George Osborne has announced that Britain will emulate Canada in its actions to eradicate the budget deficit, and attempt to recreate the miracle of transforming a nine percent deficit into a surplus with three years. This will be achieved, according to Mr Osborne, by a “once in a generation” revolution in public services, instigated by the question; “what needs to be done by government and what we can afford to do”. Be in no doubt, if the Canadian experience is anything to go by, department budget cuts in the region of 20% will lead to nurses and teachers getting the sack in addition to the ‘faceless’ quangocrats that the public love to hate, but the result will be worth it.
At a time when Britain was facing a future trajectory that ends with a national debt of 400% of GDP with 27% of government spending to be dedicated to paying off debt-interest in the same period, we can only look at Canada’s example with admiration as they power out of the global financial crises with a GDP growth of 5.3%.
The key to the success of this plan, is to educate the public in the following two lessons, one classically Liberal, and the other classically Conservative, and both revolving around an absolute rejection of the big-state theology preached by the previous government:
1. Classical Liberalism –
Taxing more than 40% of GDP for use on public spending is frankly immoral with the term “moral” defined as being as close to 33% as can be achieved, particularly when deficit borrowing is conducted on top of such massive taxation.
It is immoral because:
> the state is tyrannical if it believes it is right to tithe that much from society.
> it depresses growth, which counteracts inflation, and thus erodes the buying power of available money (both public & private).
> it reduces competitiveness, which erodes the balance of payments between exports and imports, making us comparatively poorer.
> government is simply not the most efficient mechanism for spending this wealth, by some measure, so its capacity to waste must be minimised.
> the very definition of waste is endless debt-interest on the structural deficit, the accumulation of which is known as the national debt.
If that means that states such as the rich west must reduce the breadth and depth of their welfare states, so be it, because what cannot be afforded should not be spent, and the attempt to do will inevitably result in an state callous of individual liberty, with poor growth and competitiveness, and massive waste via inefficiency and deficit repayments, the result of which will be a poorer nation for everyone.
2. Classical Conservatism –
The big-state is an immoral enterprise as the desire for social engineering to continually redesign society is an ignoble goal.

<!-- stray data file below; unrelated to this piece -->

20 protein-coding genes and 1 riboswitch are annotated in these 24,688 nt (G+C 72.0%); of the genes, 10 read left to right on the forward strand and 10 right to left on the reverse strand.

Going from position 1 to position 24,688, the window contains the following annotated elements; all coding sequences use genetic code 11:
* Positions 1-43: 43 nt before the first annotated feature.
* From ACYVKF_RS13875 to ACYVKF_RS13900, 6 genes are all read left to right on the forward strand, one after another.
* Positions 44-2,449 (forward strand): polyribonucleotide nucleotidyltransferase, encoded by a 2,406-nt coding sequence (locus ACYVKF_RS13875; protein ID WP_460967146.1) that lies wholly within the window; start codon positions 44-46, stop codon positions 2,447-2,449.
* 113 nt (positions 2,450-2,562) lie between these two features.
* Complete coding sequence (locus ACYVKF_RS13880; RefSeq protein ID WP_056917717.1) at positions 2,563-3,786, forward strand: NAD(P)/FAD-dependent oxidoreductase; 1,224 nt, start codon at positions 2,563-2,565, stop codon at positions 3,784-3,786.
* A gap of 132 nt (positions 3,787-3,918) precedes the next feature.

Social science is not a true science, it is a faith that you can express the breadth of human emotion and frailty with a simplified model of collective behaviour. It is an arrogance that leads to ideology which is invariably a universal failure for the reason mentioned above, and it is usually grossly intrusive to the individuals it is practised upon.
Worse, the damage that is done by these social engineers is blithely disregarded as a necessary and temporary evil, to achieve the glorious emancipation of humanity……… as they see it.
There is, it is believed, a world of difference between a social engineer/scientist and an real engineer or scientist, and the Conservative will always have contempt for those that think they can engineer away the less perfect parts of the human condition via pseudo-scientific ideology, and disgust that they believe they have the right to try.
Those who act to practice social engineering on society are fundamentally immoral.
There is plenty of friction between these two position, for while they do not represent divergent extremes on the same spectrum, they are at best only marginally sympathetic expressions to two entirely different spectrum’s of political philosophy.
Here lies the crux of the challenge for the Right Honourables Cameron and Clegg; for the former must temper the base reflex of the conservative and re-educate his MPs that the Conservative tradition has often been radical, while the latter must wean his MPs of the soporific of left-wing politics, and reintroduce the classical Liberal tradition.
This common ground is termed the self-authored-life by its advocates, but its appeal to either party is for very different reasons, and whether it is broad enough for the coalition to shelter from the storm of a Canadian style fiscal consolidation has yet to be seen.
Given the ruin from which Britain struggles to fight free, versus the prosperity that beckons to Canada, we can only hope that the overlap in the argument against the big-state is sufficient to bridge the gulf between the two sides.